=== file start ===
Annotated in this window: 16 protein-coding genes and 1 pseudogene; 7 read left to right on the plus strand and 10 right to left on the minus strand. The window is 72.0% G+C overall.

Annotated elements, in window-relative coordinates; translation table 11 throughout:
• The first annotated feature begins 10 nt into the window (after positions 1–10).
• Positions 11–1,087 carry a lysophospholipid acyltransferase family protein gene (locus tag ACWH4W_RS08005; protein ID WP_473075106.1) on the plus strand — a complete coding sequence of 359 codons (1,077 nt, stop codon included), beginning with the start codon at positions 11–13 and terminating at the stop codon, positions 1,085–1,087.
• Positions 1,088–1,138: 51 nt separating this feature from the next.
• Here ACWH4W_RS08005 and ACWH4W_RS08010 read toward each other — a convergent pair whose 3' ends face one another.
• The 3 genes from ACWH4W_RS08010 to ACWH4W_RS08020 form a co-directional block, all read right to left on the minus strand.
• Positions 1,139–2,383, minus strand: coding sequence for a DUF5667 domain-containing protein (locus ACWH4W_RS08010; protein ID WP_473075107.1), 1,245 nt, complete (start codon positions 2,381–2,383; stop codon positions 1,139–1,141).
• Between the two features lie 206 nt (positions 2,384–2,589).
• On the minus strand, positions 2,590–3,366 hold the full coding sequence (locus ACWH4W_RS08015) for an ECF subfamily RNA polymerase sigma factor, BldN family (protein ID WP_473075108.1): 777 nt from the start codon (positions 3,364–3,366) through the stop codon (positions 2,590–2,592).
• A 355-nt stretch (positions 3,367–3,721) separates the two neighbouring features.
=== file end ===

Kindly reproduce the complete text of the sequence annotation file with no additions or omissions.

Annotated in this window: 16 protein-coding genes and 1 pseudogene; 7 read left to right on the plus strand and 10 right to left on the minus strand. The window is 72.0% G+C overall.

Annotated elements, in window-relative coordinates; translation table 11 throughout:
• The first annotated feature begins 10 nt into the window (after positions 1–10).
• Positions 11–1,087 carry a lysophospholipid acyltransferase family protein gene (locus tag ACWH4W_RS08005; protein ID WP_473075106.1) on the plus strand — a complete coding sequence of 359 codons (1,077 nt, stop codon included), beginning with the start codon at positions 11–13 and terminating at the stop codon, positions 1,085–1,087.
• Positions 1,088–1,138: 51 nt separating this feature from the next.
• Here ACWH4W_RS08005 and ACWH4W_RS08010 read toward each other — a convergent pair whose 3' ends face one another.
• The 3 genes from ACWH4W_RS08010 to ACWH4W_RS08020 form a co-directional block, all read right to left on the minus strand.
• Positions 1,139–2,383, minus strand: coding sequence for a DUF5667 domain-containing protein (locus ACWH4W_RS08010; protein ID WP_473075107.1), 1,245 nt, complete (start codon positions 2,381–2,383; stop codon positions 1,139–1,141).
• Between the two features lie 206 nt (positions 2,384–2,589).
• On the minus strand, positions 2,590–3,366 hold the full coding sequence (locus ACWH4W_RS08015) for an ECF subfamily RNA polymerase sigma factor, BldN family (protein ID WP_473075108.1): 777 nt from the start codon (positions 3,364–3,366) through the stop codon (positions 2,590–2,592).
• A 355-nt stretch (positions 3,367–3,721) separates the two neighbouring features.